Active Directory warrants a melding of technical and business skills.

Business Sense

Active Directory warrants a melding of technical and business skills.

What’s the single biggest career opportunity I think Windows 2000 offers MCSEs? In two words, it’s Active Directory.

I’ve been thinking about Microsoft’s much-touted directory services offering after recently perusing a new book on AD by one of MCP Magazine’s columnists and contributing editors, Harry Brelsford (Active Directory Planning and Design, from IDG Books). What’s different from other books I’ve seen on Win2K is the emphasis on the link between technical and business skills that Win2K calls for—between MCSEs and MBAs, so to speak.

Perhaps adoption of Win2K, especially on the server side, isn’t proceeding at the pace that Microsoft might have hoped when it (precipitously, I still maintain) announced plans this year to kill off the NT 4.0 MCSE title at the end of 2001. But, remember—this is a product that’s been available for just eight months, and it’s a huge and complex operating system. As you know, server upgrade decisions aren’t made lightly nor done quickly. The wave is coming; it just isn’t here yet. For example, readers of MCP Magazine told us in a mid-year survey that 58 percent of you will be involved in an NT 4.0-to-Win2K operating systems migration in the next 12 months.

While the pace may be slow so far, the potential is huge. I’ve said before that I think there are lots of career opportunities in the sheer complexity of the product. But what’s intriguing about Win2K—and here’s where Harry’s book comes in—is the melding of technical and business talents that it warrants, particularly with Active Directory.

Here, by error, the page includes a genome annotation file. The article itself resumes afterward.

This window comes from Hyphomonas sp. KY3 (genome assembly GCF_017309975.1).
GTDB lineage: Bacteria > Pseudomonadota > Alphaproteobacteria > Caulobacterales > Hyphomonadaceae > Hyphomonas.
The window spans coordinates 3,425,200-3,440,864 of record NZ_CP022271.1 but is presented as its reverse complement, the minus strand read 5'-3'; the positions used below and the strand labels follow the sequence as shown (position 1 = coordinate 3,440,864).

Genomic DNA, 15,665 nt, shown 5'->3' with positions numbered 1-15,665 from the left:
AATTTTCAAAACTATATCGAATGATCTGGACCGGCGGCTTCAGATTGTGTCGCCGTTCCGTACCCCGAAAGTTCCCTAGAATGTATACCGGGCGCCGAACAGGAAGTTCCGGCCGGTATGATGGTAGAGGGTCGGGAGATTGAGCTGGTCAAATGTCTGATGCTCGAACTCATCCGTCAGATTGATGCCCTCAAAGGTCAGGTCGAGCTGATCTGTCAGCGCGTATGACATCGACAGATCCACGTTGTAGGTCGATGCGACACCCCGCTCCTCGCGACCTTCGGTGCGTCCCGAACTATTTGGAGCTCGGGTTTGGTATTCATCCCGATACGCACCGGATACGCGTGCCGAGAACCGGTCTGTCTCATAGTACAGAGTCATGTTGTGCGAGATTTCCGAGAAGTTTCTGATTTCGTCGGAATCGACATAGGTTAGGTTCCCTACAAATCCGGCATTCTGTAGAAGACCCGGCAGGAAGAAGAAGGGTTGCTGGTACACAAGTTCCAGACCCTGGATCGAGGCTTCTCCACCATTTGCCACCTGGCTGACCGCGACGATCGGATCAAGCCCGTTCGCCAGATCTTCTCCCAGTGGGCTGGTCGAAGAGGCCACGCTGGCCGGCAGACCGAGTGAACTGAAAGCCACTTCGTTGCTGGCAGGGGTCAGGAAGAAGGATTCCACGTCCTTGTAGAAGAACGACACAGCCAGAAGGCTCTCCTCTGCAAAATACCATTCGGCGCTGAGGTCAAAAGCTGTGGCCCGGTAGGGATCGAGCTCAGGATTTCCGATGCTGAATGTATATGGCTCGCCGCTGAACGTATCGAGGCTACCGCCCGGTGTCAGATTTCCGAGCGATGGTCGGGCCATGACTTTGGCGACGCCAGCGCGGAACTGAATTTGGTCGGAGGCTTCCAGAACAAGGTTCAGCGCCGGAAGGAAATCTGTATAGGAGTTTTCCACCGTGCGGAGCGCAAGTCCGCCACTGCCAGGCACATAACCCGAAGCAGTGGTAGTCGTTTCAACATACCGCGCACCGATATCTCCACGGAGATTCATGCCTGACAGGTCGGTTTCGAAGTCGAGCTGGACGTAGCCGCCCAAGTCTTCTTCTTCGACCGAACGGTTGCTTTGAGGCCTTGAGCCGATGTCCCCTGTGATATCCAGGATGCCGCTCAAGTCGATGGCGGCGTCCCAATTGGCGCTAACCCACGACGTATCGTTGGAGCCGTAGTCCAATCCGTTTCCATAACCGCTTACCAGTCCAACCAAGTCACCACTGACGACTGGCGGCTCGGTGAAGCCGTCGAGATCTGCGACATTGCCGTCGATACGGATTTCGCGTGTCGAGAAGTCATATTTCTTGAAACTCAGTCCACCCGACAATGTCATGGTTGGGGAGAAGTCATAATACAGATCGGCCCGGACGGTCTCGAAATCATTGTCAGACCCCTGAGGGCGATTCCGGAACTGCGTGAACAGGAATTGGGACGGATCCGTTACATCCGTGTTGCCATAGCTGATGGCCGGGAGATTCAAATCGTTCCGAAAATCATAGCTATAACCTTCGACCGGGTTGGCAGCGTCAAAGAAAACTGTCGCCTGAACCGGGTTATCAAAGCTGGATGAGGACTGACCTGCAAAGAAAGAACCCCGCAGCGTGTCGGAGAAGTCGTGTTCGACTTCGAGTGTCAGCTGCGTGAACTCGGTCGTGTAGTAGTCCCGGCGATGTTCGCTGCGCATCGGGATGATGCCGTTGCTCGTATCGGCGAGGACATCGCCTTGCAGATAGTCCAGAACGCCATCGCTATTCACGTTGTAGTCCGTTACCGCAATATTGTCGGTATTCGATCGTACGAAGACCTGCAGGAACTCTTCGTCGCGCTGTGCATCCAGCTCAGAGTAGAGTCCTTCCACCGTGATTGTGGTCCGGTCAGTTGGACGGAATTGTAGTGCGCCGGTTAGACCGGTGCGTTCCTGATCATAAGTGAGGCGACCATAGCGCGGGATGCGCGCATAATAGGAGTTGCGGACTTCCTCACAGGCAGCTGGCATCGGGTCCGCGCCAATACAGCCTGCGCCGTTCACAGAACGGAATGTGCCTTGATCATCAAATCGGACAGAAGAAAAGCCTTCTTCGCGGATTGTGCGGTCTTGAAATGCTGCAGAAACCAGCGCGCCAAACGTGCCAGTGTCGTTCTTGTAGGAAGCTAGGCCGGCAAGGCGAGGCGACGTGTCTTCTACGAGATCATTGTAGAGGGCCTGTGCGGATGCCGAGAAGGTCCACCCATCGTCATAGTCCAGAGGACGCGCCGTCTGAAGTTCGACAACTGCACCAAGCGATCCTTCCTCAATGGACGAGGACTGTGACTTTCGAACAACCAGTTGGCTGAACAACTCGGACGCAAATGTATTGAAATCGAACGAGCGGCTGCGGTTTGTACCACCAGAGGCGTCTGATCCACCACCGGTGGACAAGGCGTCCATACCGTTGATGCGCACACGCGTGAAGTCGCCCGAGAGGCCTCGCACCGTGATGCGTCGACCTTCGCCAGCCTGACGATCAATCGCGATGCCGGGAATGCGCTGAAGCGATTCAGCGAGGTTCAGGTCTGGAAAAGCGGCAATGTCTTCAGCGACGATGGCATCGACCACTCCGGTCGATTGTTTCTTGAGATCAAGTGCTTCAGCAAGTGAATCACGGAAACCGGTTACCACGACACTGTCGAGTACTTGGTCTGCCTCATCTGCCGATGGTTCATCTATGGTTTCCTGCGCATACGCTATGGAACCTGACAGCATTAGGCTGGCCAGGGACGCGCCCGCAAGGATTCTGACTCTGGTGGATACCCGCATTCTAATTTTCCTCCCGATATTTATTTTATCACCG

Many MCSEs out there have focused on technology to the exclusion of how business works. Here’s a chance for you to distinguish yourself by doing whatever you can to learn about the business side of your companies and clients. That’s because the very nature of what AD promises—a company-wide directory of all resources—will force MCSEs and MBAs to sit down at the table together.

In a Win2K migration, your initiation into the world of business might begin with the initial systems analysis. It continues through the design of AD, return-on-investment analyses, discussions of business goals, and on into project scheduling and implementation. If you have an understanding of both the technical and business sides, you’ll be a rarity—and you can really shine.

Believe me, that offshore Win2K wave is forming on the horizon. While you’re waiting for it to reach you, use the time to prepare by building up both your technical and business skills. Use classes, books like Harry’s, magazines, seminars and conferences, hands-on practice in labs, and getting your certification renewal behind you—all the resources you can find time and money for to get ready.

Your reward will come when you’re among the first to skillfully surf Win2K.

About the Author

Linda Briggs is the founding editor of MCP Magazine and the former senior editorial director of 101communications. In between world travels, she's a freelance technology writer based in San Diego, Calif.


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